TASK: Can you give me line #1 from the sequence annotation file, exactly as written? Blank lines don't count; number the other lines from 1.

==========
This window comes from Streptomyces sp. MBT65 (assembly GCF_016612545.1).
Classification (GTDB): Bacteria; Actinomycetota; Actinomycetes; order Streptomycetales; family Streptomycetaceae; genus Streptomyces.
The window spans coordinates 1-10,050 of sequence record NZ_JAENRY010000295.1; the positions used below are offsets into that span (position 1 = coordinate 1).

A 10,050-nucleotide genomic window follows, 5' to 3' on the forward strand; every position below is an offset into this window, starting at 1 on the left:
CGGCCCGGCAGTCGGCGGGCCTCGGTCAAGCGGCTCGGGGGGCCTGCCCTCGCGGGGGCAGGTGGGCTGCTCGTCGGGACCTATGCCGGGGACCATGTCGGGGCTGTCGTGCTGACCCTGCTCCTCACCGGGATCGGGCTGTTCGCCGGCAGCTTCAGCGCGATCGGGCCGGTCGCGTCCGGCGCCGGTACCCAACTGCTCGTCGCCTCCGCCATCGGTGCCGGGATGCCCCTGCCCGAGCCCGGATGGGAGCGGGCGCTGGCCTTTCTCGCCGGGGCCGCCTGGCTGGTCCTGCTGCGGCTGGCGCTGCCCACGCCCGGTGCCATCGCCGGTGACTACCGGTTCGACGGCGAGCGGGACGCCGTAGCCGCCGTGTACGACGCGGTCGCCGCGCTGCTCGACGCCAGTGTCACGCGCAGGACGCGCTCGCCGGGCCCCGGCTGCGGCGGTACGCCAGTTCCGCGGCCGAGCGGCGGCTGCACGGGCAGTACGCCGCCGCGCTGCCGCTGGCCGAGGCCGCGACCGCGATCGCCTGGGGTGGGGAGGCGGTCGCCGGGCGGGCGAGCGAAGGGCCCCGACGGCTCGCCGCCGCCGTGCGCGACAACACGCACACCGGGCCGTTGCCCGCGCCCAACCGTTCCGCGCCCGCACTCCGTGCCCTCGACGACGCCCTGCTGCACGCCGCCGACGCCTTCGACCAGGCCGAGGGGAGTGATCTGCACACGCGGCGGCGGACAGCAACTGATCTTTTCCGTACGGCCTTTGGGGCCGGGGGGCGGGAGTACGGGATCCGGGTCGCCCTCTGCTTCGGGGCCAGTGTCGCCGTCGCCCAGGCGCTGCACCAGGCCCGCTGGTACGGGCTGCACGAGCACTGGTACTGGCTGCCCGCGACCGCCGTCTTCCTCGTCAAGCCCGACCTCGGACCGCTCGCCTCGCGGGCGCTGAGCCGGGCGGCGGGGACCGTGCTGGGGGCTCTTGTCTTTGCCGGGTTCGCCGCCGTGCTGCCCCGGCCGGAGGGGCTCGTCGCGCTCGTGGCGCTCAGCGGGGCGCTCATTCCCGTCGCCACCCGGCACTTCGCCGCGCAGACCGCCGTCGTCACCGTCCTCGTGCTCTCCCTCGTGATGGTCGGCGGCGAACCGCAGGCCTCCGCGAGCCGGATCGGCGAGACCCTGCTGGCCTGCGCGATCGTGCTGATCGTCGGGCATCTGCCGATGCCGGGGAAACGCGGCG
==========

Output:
This window comes from Streptomyces sp. MBT65 (assembly GCF_016612545.1).